A study of factors affecting the steady spin of an airplane

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Data from wind-tunnel tests on a model of the NY-1 airplane were used in a study of the effect on the steady spin of a number of factors considered to be important. The factors were of two classes, mass distribution effects and aerodynamic effects. The study indicated that mass extended along the longitudinal axis has no detrimental effect or is even slightly beneficial, mass extended along the lateral axis is detrimental if the airplane spins with the inner wing tip far down, and mass extended along the normal axis, if of considerable magnitude, has a strong favorable effect. The aerodynamic ... continued below

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Scudder, Nathan F August 1, 1933.

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  • Main Title: A study of factors affecting the steady spin of an airplane
  • Series Title: NACA Technical Notes

Description

Data from wind-tunnel tests on a model of the NY-1 airplane were used in a study of the effect on the steady spin of a number of factors considered to be important. The factors were of two classes, mass distribution effects and aerodynamic effects. The study indicated that mass extended along the longitudinal axis has no detrimental effect or is even slightly beneficial, mass extended along the lateral axis is detrimental if the airplane spins with the inner wing tip far down, and mass extended along the normal axis, if of considerable magnitude, has a strong favorable effect. The aerodynamic effects considered in terms of rolling, pitching, and yawing moments added to those for a conventional airplane showed that added stable rolling moment could contribute favorable effect on the spin only in decreasing the amount of inward sideslip required for equilibrium. Negative pitching moment of moderate magnitude has unfavorable effect on a high-angle-of-attack spin, and stable yawing moment has pronounced beneficial effect on the spin. Experimental data from various sources were available to verify nearly all the deductions resulting from the study of the curves. When these results were considered for the purpose of deciding upon the best means to be developed for controlling the spin, the yawing-moment equilibrium was found to offer the most promising field for research. The wing-cellule yawing moment, of which the shape of the chord-force curve is an approximate measure, should be made as small as possible in the unstable sense and the damping yawing moment of the tail should be made as large as possible. The most serious unfavorable effect on the damping yawing moment of the tail is the blanketing of the vertical surfaces by the other parts of the tail.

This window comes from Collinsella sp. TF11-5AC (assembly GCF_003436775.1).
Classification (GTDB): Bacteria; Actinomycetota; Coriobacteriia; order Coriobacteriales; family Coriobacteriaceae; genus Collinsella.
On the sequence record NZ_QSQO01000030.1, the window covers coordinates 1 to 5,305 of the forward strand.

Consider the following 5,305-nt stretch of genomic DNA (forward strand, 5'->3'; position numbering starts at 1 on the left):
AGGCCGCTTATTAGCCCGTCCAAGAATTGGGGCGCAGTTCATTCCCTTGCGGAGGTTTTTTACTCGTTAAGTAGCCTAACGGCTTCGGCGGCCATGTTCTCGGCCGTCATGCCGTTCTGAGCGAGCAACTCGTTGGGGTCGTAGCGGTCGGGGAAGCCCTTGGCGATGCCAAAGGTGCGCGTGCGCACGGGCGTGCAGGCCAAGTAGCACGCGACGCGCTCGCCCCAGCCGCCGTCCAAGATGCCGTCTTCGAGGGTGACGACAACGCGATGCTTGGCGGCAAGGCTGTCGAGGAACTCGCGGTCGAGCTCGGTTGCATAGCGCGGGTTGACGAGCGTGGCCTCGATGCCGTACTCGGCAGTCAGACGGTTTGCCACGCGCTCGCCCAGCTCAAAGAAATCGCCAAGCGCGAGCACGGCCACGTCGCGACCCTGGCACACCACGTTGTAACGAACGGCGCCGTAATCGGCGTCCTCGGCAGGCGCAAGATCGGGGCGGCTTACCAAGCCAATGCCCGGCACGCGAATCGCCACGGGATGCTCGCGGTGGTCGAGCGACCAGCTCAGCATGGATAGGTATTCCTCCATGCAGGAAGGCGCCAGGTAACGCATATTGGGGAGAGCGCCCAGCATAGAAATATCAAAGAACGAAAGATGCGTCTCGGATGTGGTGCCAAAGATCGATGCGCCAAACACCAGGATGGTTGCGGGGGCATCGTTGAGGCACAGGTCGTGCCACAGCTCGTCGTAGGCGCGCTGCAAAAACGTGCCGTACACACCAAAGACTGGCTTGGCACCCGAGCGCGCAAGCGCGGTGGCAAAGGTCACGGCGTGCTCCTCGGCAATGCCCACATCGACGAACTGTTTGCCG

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  • : 93R10529
  • URL: http://hdl.handle.net/2060/19930081239 External Link
  • Report No.: NACA-TN-468
  • Center for AeroSpace Information Number: 19930081239
  • Archival Resource Key: ark:/67531/metadc54127

Collections

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National Advisory Committee for Aeronautics Collection

The National Advisory Committee for Aeronautics (NACA) was a U.S. federal agency founded on March 3, 1915 to undertake, promote, and institutionalize aeronautical research. On October 1, 1958 the agency was dissolved, and its assets and personnel transferred to the newly created National Aeronautics and Space Administration (NASA).

Technical Report Archive and Image Library

This selection of materials from the Technical Report Archive and Image Library (TRAIL) includes hard-to-find reports published by various government agencies. The technical publications contain reports, images, and technical descriptions of research performed for U.S. government agencies. Topics range from mining, desalination, and radiation to broader physics, biology, and chemistry studies. Some reports include maps, foldouts, blueprints, and other oversize materials.

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Creation Date

  • August 1, 1933

Added to The UNT Digital Library

  • Nov. 14, 2011, 7:18 p.m.

Description Last Updated

  • Feb. 2, 2017, 12:28 p.m.

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Scudder, Nathan F. A study of factors affecting the steady spin of an airplane, report, August 1, 1933; (digital.library.unt.edu/ark:/67531/metadc54127/: accessed November 22, 2017), University of North Texas Libraries, Digital Library, digital.library.unt.edu; crediting UNT Libraries Government Documents Department.